Airmen will play an important role in the joint team’s effort to achieve the priorities laid out in the new defense strategic guidance, according to the Air Force’s top uniformed officer.
Air Force Chief of Staff Gen. Norton Schwartz spoke to members of the World Affairs Council of Wilmington here Jan. 19, where he discussed the capabilities the Air Force contributes to the new Department of Defense strategy.
The strategy, which was announced by defense officials Jan. 5, lays out a way forward for the military to defend the United States and its national interests while reducing military spending in a responsible, balanced manner.
Schwartz said he sees the Air Force contributing to the new strategy through the service’s four core contributions to the Nation’s joint military portfolio: domain control; intelligence, surveillance and reconnaissance; air mobility; and global strike.
These four contributions, which are enhanced by the Air Force’s superior command and control networks, “have a proven track record of sustaining our Nation’s military advantage in the face of emerging threats,” he said.
“The nation has come to rely on the strategic flexibility the Air Force provides to create desired, timely and precise effects at times and places of our choosing, and your Air Force is committed to providing it, even as current combat operations wind down,” Schwartz said.
While the United States will maintain its focus on the Middle East, the defense strategic guidance also calls for a rebalance toward the Asia-Pacific theater, he said.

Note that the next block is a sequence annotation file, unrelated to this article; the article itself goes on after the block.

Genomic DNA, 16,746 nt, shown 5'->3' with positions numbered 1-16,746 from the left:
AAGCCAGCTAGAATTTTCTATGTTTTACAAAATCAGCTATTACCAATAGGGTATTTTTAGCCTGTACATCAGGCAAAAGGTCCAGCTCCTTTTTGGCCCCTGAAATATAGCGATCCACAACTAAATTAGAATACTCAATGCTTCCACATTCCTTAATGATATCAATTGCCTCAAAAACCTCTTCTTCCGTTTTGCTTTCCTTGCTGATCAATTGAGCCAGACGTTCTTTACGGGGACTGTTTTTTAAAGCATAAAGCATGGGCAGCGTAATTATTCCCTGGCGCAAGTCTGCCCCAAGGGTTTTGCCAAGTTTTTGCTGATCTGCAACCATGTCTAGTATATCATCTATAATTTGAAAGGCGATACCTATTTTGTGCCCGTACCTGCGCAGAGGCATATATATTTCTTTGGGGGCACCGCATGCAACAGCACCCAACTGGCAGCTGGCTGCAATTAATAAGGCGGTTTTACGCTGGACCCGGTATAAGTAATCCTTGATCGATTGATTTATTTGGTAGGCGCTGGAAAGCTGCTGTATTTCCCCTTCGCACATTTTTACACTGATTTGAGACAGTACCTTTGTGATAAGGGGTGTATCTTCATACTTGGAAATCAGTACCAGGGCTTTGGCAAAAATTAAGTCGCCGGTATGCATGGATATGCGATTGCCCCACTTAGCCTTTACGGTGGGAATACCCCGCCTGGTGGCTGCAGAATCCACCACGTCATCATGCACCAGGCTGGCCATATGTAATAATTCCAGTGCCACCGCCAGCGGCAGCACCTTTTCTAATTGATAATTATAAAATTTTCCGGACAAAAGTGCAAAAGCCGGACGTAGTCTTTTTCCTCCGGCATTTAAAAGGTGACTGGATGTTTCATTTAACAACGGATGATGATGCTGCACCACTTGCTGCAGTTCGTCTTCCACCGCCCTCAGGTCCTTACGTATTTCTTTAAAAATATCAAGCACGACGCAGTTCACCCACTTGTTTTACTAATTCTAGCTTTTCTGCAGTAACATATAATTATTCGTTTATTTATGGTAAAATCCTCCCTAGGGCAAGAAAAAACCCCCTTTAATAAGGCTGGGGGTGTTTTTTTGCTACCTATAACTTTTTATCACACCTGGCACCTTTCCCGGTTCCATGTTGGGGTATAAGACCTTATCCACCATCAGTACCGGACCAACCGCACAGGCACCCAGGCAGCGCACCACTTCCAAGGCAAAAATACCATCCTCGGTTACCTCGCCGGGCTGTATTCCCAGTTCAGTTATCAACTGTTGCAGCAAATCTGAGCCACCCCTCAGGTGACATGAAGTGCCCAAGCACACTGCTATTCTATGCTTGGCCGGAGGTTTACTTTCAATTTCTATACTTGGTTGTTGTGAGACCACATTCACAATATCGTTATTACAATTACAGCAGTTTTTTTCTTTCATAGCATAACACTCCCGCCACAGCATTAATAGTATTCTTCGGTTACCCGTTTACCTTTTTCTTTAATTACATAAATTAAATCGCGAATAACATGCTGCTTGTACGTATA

The Air Force will continue to strengthen its long-standing partnerships in that region, such as those with Australia, the Republic of Korea, Japan, Thailand and the Philippines, and continue developing burgeoning relationships with others like India, Indonesia and Thailand, the general said.
“Through these air force partnerships, we will work to leverage the unique characteristics of airpower to support our Nation’s, and mutual, strategic interests,” Schwartz said.
The new defense strategy also affirms that the United States will maintain its commitments and advance its long-standing alliances in Europe, the general said.
“Working with our European allies, as well as with other global partners, we will seek to develop an enhanced, ‘smart defense’ approach that capitalizes on our ability to specialize, share and pool capabilities toward collective effects,” Schwartz said.
In addition to strengthening interoperability with selected key global partners, Schwartz said the U.S. military will continue to increase joint interdependence, as seen in ongoing efforts on the Air-Sea Battle concept.
“As potential adversaries are pursuing strategies and investments in technical capabilities that are designed specifically to challenge our access to, and ability to maneuver in, areas where we have national interests, our Nation’s advantage in establishing and maintaining air superiority, sea control, and access to forward bases is being threatened,” the general said.
Air-Sea Battle will help to maintain U.S. freedom of action across the full range of missions, including non-military; enhance power projection capability in defense of U.S. and partner-nation interests; and preserve access to the global commons, Schwartz said.
Leading and pursuing all of these efforts to ensure the U.S. military’s readiness in the years ahead is a dedicated team of joint service members supported by their remarkable families, he said.
“I am grateful for your support of our brave men and women in uniform, as well as of their families,” Schwartz told the audience. “They have served our country nobly, and continue to serve with great distinction.”